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With the recently popular steam mop becoming a common cleaning tool in many houses, it is interesting to see how many things we can clean with it. Tile and linoleum flooring are the easiest, carpeting is a little more difficult with but it can be done, and non-porous surfaces like shower doors or patio furniture are a breeze. But can you steam mop laminate floors?
In general, the answer is no, you should not steam mop laminate.
There are some minor exceptions to the rule, but to understand why, it is a good idea to understand what laminate is, how it is made, and why you should not steam mop it.
What is Laminate?
Laminate, specifically laminate flooring as we are discussing in this article, is a type of manufactured flooring. The laminate boards, or tiles, are installed by simply clicking them together instead of gluing them to the floor and each other. This ease of installation is one of the reasons why laminate floors have become very popular in recent years.
The boards themselves are made of a layered, or laminated, construction of different materials. The better quality laminate boards start with a protective coat on the top, a graphic layer that usually mimics the grain you see in hardwood flooring, a fiberboard core, another stabilizing layer, and a moisture-proof material on the bottom.
Why You Shouldn’t Steam Mop Laminate
Both the material used in laminate and also the manufacturing process themselves are sensitive to moisture and heat, the two things that make up steam. Laminate flooring manufacturers already realize this, and many place warnings in their instruction manuals that using a steam mop on the flooring will void your warranty.
What Moisture Does to Laminate Flooring
Because the layers are made of different materials, and the seams in between boards are not waterproof, liquid seeping into laminate boards can cause the layers to separate from each other. This process is called delamination.
The number one sign that your floors are delaminating is the presence of raised, warped, or bubbling edges of the laminate boards along their seams.
Moisture stuck between boards and/or layers in the laminate can also cause mold or rotting, creating a horrible smell, and breaking down your flooring quickly.
How Heat Affects Laminate Flooring
- Heat can break down the adhesives that keep laminate layers together.
- Heat can cause thin man made materials to warp as it causes them to shrink or expand (depending on the material).
- Heat can also help break down the top protective layer of laminate, creating weak spots that will leave the next layers open to both damage from normal foot traffic, as well as general moisture.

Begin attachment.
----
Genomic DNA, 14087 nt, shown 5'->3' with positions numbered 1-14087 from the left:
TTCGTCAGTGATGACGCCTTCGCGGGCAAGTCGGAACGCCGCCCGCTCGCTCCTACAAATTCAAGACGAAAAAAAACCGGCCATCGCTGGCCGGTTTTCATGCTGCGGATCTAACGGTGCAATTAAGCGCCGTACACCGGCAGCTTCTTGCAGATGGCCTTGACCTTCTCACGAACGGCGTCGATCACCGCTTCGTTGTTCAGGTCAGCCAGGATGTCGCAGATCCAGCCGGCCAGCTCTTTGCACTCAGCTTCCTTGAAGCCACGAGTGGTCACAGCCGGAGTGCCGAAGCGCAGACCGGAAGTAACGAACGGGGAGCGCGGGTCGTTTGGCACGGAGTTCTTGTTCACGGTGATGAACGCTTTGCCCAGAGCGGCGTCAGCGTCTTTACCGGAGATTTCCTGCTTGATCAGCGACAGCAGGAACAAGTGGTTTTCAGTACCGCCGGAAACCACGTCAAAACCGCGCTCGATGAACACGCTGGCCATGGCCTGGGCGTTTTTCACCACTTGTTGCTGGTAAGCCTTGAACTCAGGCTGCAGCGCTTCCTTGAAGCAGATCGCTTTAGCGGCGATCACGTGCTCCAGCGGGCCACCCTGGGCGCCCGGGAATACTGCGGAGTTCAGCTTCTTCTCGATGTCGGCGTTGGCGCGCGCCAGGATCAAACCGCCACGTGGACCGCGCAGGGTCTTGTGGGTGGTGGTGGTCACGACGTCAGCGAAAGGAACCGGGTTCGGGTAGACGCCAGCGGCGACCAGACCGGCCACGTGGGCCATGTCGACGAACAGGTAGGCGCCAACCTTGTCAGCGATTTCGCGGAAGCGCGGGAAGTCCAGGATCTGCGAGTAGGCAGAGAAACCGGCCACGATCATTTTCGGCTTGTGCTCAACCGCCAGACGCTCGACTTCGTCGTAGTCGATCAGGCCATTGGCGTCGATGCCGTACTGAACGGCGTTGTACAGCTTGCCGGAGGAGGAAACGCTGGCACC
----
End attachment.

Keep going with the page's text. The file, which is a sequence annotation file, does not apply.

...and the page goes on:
Laminate Flooring You Can Steam Mop
There aren’t very many variants of laminate flooring that you can use a steam mop on, but they do exist. The main points to look for in the flooring descriptions are a) are they waterproof or water-resistant, b) does the warranty allow the use of steam to clean the planks, and c) are you planning on replacing the flooring any time soon?
In all cases, just to be safe, be sure to dry the floor completely after using any liquid based cleaner.
Is Your Laminate Flooring Water Resistant?
The easiest way to tell if your laminate floor is water-resistant is if the packaging, user manual, or installer state that they are water resistant. In many cases, when laminate is specifically stated as being water-resistant, it can hold up to a lot more than regular laminate flooring can. This is especially important when installing plastic laminate flooring, which has a very high moisture tolerance.
Any time claims of 72-hour water resistance pop up, a steam mop at its lowest heat setting is unlikely to cause damage to laminate flooring.
Planning to Replace Your Laminate
Much of the damage that can occur from steam mopping laminate comes from regular use, not just touching the planks one time with hot heat and steam. If you already have a plan in place to replace the existing laminate, steam mopping can be a time saver for you. Standard cleaning and disinfecting methods can take a large chunk of time out of your day, but using a steam mop is quick and easy.
The most common problem that occurs when you steam mop laminate is how the heat breaks down the protective top layer. This does not occur over all at once, but over multiple steam mop applications.
Some short-term problems that could conceivably pop up are warping and delamination. Even though you are planning on replacing the laminate floor, this type of damage looks horrible and can pop up in small situations, like grabbing on to your socks or stockings as you walk over the floor.
In general, it is not recommended to steam mop laminate, whether it is flooring or any other type of pressed composite that you might find in construction. Heat and moisture are the biggest weaknesses of laminate, and introducing those directly can ruin both the aesthetics and longevity of your flooring.